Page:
9. Frame them. Many cards are art reproductions of the Masters, and some may be from unknown artists at Hallmark or American Greetings but just as pretty, and will make cute holiday pictures to decorate your home. Get a few small frames from the dollar store (sometimes even two or three for $1) or insert them in frame ornaments for your tree, which have become so popular in recent years. There’s no law that says you must put in a family snapshot. You could put in a reproduction of the Holy Family or a cutesy teddy bear with a holly wreath if that’s more along your decorating theme (shop those after-Christmas sales for bargains).
  10. Our son, the future scientist, tells me the computer chip components from musical Christmas cards can be reused for scientific and robotic purposes.
  11. If you receive cards from Europe, they have a paper insert which is not glued to the card as they are here in the U.S., so you can just save/toss the insert and reuse the card as a brand new greeting card next year. All you’ll have to do is buy some envelopes.
  12. One senior citizen I used to know would cut away the written portion and send the picture portion as a Christmas postcard. On her tiny, fixed income, she would also save on postage, yet she was able to continue her social tradition of sending cards to everyone she knew. She said the ones which were not embossed worked best as it was more difficult to see that they were reused greeting cards.
  13. Save the written part of the card. Yes, you read that correctly. Professionals write these cards and say it better than most of us can, so save your favorite samples and incorporate them in your own greetings. Soon, even blank cards will be of no concern to you even if you are normally completely tongue tied. This works for birthday and especially sympathy cards.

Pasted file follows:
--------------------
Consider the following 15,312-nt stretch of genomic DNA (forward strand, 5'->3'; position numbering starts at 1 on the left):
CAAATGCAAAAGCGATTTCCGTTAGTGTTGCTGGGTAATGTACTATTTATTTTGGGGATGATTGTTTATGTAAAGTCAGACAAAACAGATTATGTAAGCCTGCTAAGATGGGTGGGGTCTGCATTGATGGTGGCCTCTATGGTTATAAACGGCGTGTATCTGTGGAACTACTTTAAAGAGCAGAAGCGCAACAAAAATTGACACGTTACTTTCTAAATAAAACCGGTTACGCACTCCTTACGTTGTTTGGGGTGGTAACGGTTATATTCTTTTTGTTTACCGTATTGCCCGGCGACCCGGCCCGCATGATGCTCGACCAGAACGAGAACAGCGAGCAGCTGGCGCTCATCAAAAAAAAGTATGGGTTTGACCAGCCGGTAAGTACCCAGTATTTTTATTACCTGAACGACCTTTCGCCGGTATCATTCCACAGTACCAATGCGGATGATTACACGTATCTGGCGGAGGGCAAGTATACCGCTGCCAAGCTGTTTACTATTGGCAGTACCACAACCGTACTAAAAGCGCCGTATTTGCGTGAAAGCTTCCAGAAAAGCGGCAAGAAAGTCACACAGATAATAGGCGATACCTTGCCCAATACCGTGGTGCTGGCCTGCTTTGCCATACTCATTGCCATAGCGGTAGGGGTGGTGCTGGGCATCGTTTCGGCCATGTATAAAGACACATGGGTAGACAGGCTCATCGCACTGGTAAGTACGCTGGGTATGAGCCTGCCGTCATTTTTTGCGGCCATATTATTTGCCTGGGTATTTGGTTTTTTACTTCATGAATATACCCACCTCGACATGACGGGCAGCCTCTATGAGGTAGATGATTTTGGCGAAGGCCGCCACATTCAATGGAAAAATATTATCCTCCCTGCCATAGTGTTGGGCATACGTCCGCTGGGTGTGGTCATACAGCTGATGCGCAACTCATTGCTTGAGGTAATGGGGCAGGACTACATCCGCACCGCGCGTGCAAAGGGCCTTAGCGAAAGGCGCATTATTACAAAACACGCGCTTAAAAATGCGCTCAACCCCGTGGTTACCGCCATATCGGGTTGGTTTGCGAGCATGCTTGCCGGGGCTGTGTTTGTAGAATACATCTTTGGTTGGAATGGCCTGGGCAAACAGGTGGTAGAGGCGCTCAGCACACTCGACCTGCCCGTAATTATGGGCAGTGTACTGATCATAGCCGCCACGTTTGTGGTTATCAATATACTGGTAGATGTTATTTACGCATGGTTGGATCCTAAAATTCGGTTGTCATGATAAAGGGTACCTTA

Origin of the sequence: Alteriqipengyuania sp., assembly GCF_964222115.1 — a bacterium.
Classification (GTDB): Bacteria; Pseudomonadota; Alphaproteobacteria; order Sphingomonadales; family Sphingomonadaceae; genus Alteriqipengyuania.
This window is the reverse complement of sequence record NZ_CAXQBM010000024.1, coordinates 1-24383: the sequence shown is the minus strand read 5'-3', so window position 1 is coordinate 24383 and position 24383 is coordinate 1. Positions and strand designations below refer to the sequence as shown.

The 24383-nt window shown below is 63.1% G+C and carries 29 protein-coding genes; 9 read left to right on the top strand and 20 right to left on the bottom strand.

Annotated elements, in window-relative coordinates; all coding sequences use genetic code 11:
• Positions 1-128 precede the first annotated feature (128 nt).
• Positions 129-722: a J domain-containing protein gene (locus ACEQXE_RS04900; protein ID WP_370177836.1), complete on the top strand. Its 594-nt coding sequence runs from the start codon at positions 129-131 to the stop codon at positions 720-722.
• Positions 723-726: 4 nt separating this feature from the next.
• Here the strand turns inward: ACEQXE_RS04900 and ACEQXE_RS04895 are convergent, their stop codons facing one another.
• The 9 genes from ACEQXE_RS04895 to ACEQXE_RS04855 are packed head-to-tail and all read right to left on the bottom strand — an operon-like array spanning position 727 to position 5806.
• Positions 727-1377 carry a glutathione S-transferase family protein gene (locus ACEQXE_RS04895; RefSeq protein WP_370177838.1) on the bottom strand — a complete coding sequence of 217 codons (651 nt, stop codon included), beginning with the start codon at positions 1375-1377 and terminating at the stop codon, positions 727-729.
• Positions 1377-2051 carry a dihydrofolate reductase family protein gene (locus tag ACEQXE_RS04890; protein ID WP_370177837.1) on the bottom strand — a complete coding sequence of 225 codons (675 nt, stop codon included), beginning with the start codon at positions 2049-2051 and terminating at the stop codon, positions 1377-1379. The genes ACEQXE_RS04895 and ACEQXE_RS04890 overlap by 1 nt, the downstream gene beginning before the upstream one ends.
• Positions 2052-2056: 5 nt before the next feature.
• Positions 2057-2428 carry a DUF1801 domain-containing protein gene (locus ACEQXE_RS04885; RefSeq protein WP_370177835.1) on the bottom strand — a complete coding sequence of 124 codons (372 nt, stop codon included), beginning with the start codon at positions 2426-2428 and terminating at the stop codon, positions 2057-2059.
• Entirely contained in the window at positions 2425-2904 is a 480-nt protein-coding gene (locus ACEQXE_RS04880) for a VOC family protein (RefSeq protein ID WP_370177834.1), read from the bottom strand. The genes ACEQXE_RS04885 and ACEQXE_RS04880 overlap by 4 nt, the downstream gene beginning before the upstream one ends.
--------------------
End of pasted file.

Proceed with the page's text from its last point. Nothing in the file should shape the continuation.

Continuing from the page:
For the rest of the Works For Me Wednesday participants, head to Rocks in My Dryer.

If you missed any of my Advent and Christmas ideas, just click below.

If you missed any of my household tips, just click below. I also have these as a separate page you can access any time at the header on top.

Posted in Advent, art, Arts and Crafts, blog, blogging, Blogroll, Cards, Caring, carnival, Children, Christian, Christianity, Christmas, crafts, culture, Family, Holidays, Home, homeschool, homeschooling, Household Tip, Household Tips, How To, Infinity Goods, infinitygoods.com, Internet, Letter Writing, life, Mail, Memories, Noel, Photography, Recycle, Reuse, Rocks In My Dryer, scrapbook, scrapbooking, Tips, Tradition, Uncategorized, works for me wednesday, Works For Me Wednesdays | Tagged: , , , , , , , , , , , , , , , , , , , , , , , , , , , , , , , , , , , , , , , , , , , | 7 Comments »